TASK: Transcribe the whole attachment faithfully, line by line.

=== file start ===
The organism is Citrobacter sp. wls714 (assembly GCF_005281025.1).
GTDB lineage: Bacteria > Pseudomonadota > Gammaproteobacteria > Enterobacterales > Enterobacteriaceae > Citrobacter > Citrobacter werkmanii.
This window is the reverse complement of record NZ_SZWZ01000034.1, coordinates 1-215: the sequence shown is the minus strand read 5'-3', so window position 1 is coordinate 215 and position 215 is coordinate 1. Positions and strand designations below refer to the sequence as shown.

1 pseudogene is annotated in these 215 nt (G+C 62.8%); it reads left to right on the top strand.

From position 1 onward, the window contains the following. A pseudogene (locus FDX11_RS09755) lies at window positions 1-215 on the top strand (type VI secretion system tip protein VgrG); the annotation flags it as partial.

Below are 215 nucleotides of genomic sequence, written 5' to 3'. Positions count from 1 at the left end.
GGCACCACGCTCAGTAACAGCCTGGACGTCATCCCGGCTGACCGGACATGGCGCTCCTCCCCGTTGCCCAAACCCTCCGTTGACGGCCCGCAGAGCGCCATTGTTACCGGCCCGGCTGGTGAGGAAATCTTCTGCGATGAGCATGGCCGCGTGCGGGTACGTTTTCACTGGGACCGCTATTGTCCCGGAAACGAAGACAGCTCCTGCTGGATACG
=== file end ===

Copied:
The organism is Citrobacter sp. wls714 (assembly GCF_005281025.1).
GTDB lineage: Bacteria > Pseudomonadota > Gammaproteobacteria > Enterobacterales > Enterobacteriaceae > Citrobacter > Citrobacter werkmanii.
This window is the reverse complement of record NZ_SZWZ01000034.1, coordinates 1-215: the sequence shown is the minus strand read 5'-3', so window position 1 is coordinate 215 and position 215 is coordinate 1. Positions and strand designations below refer to the sequence as shown.

1 pseudogene is annotated in these 215 nt (G+C 62.8%); it reads left to right on the top strand.

From position 1 onward, the window contains the following. A pseudogene (locus FDX11_RS09755) lies at window positions 1-215 on the top strand (type VI secretion system tip protein VgrG); the annotation flags it as partial.

Below are 215 nucleotides of genomic sequence, written 5' to 3'. Positions count from 1 at the left end.
GGCACCACGCTCAGTAACAGCCTGGACGTCATCCCGGCTGACCGGACATGGCGCTCCTCCCCGTTGCCCAAACCCTCCGTTGACGGCCCGCAGAGCGCCATTGTTACCGGCCCGGCTGGTGAGGAAATCTTCTGCGATGAGCATGGCCGCGTGCGGGTACGTTTTCACTGGGACCGCTATTGTCCCGGAAACGAAGACAGCTCCTGCTGGATACG